Life in Verse is a collection of 83 poems arranged into ten sections. A majority are written with rhyme schemes, while a few are delivered in free verse.
Author Monte Wells Harris touches on a wide scope of topics in his sections. The first, “Nature,” offers scenes from the natural world, often conveying a sense of the reassurance that nature brings, as in “Seasons”: “There is comfort knowing cold winter nights/ Will give way to springtime and will not last.” “Love and Lost” explores love’s vagaries, including the excitement of two people meeting “on a magical night” and, conversely, the pain of preparing “For goodbyes we must say tomorrow.” “Perspective” finds the speaker examining dark times in general and moments “When bipolar existence/ Collided with normal life.”
Other sections: “Time and Space” contemplates the “passing of years” and longing for youth; “Spiritual” tackles the grandeur of a Creator (and, oddly, includes a poem about mothers); “Philosophy” offers a wide range of thought, including reflections on equality, success and even turning fifty: “Environmental” frets over “A planet on the edge of crisis” and the terrors of global warming; “War and Peace” exhorts readers to eschew force and instead, “To wage battles of the mind”; “Political” and “Modern Times” discuss current affairs, such as America’s loss of the middle class, corporate greed, and time wasted on “Digital distraction.”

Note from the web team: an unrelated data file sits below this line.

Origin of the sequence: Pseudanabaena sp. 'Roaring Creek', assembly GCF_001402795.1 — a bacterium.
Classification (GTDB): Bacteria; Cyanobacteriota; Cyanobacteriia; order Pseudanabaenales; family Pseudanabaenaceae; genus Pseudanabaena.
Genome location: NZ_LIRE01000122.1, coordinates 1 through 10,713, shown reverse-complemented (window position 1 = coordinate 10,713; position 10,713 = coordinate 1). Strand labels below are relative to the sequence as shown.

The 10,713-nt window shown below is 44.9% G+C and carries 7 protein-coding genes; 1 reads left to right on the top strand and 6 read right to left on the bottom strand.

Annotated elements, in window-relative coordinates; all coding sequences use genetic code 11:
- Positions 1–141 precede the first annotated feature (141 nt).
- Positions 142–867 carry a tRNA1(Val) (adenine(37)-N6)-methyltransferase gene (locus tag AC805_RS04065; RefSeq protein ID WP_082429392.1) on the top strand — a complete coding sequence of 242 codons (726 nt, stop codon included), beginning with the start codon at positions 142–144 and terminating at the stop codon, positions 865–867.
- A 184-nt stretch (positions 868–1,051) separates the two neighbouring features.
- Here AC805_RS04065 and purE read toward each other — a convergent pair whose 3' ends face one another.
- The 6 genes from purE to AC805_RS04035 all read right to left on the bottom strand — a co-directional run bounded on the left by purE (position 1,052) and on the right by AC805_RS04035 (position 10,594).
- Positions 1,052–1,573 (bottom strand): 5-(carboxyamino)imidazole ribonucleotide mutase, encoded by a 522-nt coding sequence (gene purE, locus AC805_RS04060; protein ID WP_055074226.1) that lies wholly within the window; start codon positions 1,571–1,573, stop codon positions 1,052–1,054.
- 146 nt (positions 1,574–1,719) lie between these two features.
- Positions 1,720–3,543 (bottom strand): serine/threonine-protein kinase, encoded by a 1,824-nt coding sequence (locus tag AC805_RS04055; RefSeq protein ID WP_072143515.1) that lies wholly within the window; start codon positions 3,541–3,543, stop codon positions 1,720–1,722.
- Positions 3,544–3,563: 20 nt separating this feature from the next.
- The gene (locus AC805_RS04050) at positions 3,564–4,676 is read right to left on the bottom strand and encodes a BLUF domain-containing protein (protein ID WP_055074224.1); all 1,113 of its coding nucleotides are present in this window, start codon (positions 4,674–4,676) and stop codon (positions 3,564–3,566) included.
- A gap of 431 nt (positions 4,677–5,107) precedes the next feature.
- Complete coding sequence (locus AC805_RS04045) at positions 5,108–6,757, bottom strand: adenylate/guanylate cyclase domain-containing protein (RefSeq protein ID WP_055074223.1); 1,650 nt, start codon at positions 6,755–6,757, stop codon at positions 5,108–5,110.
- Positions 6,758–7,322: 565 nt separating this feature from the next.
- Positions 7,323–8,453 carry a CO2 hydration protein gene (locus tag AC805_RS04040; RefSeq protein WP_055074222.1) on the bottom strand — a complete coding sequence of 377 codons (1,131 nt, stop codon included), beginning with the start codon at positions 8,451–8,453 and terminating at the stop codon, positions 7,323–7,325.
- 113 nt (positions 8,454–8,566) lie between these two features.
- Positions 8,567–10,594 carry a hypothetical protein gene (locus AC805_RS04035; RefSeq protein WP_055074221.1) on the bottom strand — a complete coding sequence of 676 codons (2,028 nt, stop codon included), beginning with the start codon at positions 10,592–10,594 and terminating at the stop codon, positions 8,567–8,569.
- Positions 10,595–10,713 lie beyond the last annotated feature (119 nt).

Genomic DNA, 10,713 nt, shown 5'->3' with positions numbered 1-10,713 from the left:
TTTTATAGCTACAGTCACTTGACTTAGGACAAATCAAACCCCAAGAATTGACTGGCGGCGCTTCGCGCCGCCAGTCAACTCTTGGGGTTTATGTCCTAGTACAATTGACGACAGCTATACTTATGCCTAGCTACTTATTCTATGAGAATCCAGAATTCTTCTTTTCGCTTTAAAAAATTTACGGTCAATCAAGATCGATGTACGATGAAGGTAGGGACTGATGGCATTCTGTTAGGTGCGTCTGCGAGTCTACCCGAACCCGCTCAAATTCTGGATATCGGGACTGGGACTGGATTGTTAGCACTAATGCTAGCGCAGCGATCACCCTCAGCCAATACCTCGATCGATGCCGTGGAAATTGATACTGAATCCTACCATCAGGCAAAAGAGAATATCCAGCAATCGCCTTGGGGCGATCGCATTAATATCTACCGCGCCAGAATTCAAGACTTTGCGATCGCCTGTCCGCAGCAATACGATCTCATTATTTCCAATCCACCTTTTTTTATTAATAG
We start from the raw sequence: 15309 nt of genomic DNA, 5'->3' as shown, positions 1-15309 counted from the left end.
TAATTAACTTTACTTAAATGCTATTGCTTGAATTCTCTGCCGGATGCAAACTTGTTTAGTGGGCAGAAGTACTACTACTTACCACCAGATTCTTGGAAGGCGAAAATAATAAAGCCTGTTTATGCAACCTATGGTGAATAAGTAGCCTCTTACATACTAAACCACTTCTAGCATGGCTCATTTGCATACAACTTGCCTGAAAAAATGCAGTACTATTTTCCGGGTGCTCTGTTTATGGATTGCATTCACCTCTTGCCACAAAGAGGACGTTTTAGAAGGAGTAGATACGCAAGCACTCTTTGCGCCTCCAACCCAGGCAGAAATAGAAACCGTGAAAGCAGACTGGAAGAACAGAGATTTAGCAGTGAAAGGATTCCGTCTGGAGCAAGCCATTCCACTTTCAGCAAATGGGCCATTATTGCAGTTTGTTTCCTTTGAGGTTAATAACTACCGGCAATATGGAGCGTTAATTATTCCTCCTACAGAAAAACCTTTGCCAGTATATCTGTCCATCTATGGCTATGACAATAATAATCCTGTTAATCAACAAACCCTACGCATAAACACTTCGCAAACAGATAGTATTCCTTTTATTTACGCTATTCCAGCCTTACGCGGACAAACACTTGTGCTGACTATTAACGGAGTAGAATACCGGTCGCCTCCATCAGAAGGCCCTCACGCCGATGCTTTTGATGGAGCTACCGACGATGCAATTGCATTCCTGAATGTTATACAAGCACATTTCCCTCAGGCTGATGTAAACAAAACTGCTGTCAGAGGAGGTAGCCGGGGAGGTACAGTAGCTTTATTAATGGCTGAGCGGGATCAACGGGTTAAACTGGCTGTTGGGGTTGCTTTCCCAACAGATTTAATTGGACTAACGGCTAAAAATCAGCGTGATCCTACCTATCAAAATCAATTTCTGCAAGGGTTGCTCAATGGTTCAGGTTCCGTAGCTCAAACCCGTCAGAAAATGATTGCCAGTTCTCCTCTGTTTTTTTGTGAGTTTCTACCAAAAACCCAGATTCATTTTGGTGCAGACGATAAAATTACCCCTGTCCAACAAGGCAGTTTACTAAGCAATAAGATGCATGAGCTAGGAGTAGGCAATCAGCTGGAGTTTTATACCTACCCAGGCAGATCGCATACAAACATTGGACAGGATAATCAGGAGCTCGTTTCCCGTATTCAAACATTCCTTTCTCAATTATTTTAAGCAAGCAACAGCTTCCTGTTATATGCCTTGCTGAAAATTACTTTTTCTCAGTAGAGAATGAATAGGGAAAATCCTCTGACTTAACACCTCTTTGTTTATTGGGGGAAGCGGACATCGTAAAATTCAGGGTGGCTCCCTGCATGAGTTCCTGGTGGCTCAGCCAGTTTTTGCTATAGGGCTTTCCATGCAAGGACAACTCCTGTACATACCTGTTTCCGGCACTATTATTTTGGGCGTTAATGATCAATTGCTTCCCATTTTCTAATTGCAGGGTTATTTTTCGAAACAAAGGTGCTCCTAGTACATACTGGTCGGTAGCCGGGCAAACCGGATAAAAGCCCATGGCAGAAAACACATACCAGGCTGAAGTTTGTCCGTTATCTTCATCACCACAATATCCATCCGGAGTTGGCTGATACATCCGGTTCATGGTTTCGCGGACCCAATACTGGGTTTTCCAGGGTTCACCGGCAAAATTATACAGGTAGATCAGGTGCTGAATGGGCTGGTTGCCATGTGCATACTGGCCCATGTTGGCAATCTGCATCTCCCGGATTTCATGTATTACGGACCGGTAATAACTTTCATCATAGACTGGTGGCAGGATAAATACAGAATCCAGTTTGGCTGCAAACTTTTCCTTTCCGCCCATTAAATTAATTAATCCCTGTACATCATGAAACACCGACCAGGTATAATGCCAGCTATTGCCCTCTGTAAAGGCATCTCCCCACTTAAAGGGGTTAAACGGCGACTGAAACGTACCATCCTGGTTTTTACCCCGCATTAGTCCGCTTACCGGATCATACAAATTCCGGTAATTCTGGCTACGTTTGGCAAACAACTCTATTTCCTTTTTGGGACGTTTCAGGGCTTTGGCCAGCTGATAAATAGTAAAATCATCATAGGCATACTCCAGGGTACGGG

While the topics addressed clearly have import, the work unfortunately falters, relying more on abstract ideas than specific, sensory details that would draw readers in. We are told about the speaker’s experience and beliefs rather than offered vivid examples. A sampling: ”Love is more than shared affection”; “Time flows/ Past the days of our youth”; “No death will come, only transition.” “Nature” is the only section where readers consistently encounter concrete nouns, but the poems fail to offer fresh insight or imagery. We have often read such lines as: “The gentle waves lap at your feet” or “As the winds of autumn turn to winter/ Trees of green turn lifeless and brown.”
In its present form, the collection struggles to deeply engage readers. More specificity of language is needed in order for it to resonate more powerfully with an audience.